Ethiopia's military launched air strikes on the capital of the war-battered Tigray region on Monday that a hospital official said had killed at least three people, including children.
The government had initially dismissed reports about the bombardments on Mekele as an "absolute lie" but state media later confirmed the air force had struck Tigray People's Liberation Front (TPLF) targets.
They were the first air raids on Mekele since the early stages of the almost year-long war in northern Ethiopia that has killed untold numbers of people and triggered a deep humanitarian crisis.
The bombardments -- reported by residents, humanitarian officials and diplomats -- came as the government of Prime Minister Abiy Ahmed appeared to be pressing a new offensive against the TPLF.
The Ethiopian Press Agency said the raids hit media and communications equipment used by the TPLF, adding that "measures to prevent civilian casualties during the air strikes were done successfully".
The United Nations voiced deep concern about the impact of the raids on civilians and the escalation of a conflict it says has driven hundreds of thousands into famine-like conditions.
The sources told AFP the first strike occurred near a cement factory on the outskirts of Mekele, the city held by the TPLF since it was recaptured from government forces in June.
The second strike hit the city centre near the Planet Hotel, often used by top officials from the TPLF, the region's former ruling party and the target of a government military operation since November.
A government spokesman had earlier branded the reports of as lies concocted by the TPLF "to misguide the international community" and apply pressure on Ethiopia.
"There is no reason, or no plan, to strike civilians in Mekele, which is a part of Ethiopia, and home to our own citizens. This is absolute lie," Legesse Tulu, head of the Government Communication Service, told AFP.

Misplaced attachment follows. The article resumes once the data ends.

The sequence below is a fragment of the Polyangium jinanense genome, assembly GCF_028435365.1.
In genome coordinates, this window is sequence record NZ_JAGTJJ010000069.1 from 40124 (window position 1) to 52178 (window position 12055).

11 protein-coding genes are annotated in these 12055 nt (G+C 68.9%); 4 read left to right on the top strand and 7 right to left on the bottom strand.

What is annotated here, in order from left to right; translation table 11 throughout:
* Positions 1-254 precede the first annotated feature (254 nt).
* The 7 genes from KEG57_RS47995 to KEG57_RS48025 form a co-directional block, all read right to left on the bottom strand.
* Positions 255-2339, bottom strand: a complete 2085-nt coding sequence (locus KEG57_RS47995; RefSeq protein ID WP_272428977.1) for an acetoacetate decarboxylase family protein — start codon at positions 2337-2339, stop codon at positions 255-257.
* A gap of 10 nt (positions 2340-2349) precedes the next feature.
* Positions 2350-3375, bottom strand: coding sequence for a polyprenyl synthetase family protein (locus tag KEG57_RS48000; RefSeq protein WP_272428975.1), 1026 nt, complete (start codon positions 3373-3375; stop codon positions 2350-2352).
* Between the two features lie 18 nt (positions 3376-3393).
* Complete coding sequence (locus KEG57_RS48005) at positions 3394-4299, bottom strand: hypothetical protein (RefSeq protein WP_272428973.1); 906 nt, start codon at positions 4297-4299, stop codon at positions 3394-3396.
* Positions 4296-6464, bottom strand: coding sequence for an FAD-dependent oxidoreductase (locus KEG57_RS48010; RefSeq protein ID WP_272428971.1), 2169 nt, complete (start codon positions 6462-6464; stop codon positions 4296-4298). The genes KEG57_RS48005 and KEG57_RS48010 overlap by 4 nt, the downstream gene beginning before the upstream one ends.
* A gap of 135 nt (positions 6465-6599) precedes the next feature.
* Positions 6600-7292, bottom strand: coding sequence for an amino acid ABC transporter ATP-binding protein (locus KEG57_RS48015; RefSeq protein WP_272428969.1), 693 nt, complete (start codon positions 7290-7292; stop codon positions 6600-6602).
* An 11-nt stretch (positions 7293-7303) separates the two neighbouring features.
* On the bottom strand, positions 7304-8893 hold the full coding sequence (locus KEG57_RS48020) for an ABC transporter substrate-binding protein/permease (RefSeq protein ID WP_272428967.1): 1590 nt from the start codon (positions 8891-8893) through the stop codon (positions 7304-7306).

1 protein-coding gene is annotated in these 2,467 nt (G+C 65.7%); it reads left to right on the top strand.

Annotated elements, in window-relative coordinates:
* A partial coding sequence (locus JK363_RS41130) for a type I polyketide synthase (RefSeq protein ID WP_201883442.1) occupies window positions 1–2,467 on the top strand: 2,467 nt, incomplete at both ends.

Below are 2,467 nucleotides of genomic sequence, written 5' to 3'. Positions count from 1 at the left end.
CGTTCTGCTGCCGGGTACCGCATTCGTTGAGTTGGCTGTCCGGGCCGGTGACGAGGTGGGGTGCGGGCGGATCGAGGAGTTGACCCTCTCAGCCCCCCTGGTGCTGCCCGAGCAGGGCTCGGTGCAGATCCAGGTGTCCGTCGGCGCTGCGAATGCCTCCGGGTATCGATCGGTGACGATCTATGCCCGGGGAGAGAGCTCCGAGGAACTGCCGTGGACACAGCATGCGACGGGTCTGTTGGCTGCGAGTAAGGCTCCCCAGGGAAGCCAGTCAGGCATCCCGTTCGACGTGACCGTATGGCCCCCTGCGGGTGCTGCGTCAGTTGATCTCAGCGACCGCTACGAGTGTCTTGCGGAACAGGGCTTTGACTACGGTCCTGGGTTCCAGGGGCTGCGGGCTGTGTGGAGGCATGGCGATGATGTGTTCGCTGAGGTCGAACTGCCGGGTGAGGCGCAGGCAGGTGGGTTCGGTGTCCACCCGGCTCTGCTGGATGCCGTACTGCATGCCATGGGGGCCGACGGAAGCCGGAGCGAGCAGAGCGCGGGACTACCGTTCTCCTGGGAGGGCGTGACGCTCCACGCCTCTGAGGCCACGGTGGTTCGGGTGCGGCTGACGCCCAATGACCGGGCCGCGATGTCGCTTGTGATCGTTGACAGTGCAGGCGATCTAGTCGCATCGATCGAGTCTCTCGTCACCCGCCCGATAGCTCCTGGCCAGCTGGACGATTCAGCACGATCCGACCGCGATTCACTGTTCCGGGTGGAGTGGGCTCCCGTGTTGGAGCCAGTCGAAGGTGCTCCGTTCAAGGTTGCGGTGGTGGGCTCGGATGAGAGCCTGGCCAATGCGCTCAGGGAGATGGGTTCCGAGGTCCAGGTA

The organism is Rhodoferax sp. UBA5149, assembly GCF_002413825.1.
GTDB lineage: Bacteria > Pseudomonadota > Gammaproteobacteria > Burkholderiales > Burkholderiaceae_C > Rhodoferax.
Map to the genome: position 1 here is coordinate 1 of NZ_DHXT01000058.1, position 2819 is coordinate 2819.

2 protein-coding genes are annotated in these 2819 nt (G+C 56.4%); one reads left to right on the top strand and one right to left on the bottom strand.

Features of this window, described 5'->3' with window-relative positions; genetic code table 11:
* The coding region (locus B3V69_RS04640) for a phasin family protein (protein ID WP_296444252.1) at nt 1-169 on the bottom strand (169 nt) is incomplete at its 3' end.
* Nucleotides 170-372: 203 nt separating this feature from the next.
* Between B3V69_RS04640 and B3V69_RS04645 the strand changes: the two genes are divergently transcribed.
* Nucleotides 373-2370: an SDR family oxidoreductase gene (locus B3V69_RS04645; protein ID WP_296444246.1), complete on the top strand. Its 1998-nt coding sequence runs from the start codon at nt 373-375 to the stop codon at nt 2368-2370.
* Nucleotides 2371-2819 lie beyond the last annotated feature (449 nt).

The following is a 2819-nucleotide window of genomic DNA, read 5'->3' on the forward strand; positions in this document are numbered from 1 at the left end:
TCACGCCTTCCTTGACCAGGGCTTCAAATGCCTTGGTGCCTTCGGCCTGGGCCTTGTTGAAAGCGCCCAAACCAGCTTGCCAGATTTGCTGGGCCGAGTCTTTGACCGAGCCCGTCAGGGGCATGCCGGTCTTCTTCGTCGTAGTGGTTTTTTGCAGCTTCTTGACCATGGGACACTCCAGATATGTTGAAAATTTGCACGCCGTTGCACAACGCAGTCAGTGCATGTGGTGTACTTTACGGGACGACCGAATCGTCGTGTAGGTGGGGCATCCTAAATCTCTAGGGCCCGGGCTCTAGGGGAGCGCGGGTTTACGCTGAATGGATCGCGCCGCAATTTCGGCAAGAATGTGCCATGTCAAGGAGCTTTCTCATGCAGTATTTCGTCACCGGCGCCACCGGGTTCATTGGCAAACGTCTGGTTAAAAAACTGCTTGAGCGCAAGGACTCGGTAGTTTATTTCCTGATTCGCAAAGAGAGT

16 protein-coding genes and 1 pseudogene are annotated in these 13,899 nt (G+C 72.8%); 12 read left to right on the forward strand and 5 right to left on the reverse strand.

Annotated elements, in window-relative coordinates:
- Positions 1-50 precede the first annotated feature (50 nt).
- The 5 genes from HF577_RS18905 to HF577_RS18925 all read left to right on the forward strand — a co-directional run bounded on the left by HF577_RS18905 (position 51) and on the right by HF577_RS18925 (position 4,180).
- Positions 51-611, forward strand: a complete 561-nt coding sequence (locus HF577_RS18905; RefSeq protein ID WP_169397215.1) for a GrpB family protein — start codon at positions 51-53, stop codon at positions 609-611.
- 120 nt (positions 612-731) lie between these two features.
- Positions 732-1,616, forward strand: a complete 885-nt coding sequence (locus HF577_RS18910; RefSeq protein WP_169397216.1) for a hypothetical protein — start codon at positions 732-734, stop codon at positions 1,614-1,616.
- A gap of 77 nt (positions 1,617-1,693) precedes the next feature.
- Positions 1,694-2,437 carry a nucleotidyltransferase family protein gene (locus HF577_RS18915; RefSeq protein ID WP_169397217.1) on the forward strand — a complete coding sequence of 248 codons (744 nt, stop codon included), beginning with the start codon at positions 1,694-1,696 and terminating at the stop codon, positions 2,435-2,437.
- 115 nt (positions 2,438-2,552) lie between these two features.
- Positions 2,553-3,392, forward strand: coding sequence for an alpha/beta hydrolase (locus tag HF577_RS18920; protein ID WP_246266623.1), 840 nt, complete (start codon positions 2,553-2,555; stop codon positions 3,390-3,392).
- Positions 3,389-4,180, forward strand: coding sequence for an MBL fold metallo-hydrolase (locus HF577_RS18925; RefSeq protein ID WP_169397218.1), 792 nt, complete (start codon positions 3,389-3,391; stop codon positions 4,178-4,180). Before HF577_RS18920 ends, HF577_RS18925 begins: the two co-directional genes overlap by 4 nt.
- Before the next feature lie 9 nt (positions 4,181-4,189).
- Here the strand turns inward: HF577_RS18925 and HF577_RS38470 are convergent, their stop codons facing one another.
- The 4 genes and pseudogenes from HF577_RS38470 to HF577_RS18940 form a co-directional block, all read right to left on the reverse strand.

Dr Hayelom Kebede, research director at Mekele's Ayder Referral Hospital, told AFP that "many casualties" were coming to the facility and that three people -- including two children -- had been killed.
The TPLF said government forces were "losing big" and the aerial assaults were designed to inflict civilian casualties as revenge.
"Monday is market day in Mekele & the intention is all too palpable," TPLF spokesman Getachew Reda said on Twitter.
Ethiopia's foreign ministry accused the TPLF of trying to cover up alleged attacks on civilians in Amhara and Afar, the regions neighbouring Tigray where the fighting has spread.
"The TPLF has been crying wolf in the past week, calling on the international community to save it from the 'planned' government attack against it," it said.
The United Nations said it was looking into the "alarming" reports of the air raids, with chief Antonio Guterres urging all sides to avoid targeting civilians and again calling for a halt to all hostilities.
"The secretary general is deeply concerned over the escalation of the conflict in the northern Ethiopia as illustrated by the air strikes in Mekele today," his spokesman Stephane Dujarric told reporters.
Since the fighting first erupted in Tigray, nearly two million people have been displaced, and there have been many reports of atrocities including massacres and mass rape.
The war has also soured relations between Ethiopia and Western powers, including the United States, long a crucial ally.
The latest tit-for-tat accusations between the warring parties came as the TPLF appeared to move south of Tigray towards Dessie, a city in Amhara where tens of thousands have sought refuge from the rebel advance since July.
One resident told AFP that Dessie was "flooded" with displaced civilians arriving from Wuchale, which lies to the north.
Legesse said the TPLF had in recent days used heavy weaponry on Wuchale, and accused the rebels of killing more than 30 civilians there.
At the weekend, Getachew said rebels had taken Wuchale -- a claim denied by a military official in Amhara.
Getachew said the rebels would march all the way to Addis Ababa if necessary.
"If that's what it takes to break the siege on Tigray, why not?" he told AFP by text message.
The rebels have justified their push into Afar and Amhara as necessary to prevent government forces from regrouping and to break what it describes as a humanitarian siege of Tigray.
The conflict erupted in November after Abiy sent troops to Tigray to topple the TPLF, which dominated national politics before he took office in 2018.
The 2019 Nobel Peace laureate -- who was sworn into a new term in office just two weeks ago -- said the deployment came in response to TPLF attacks on army camps.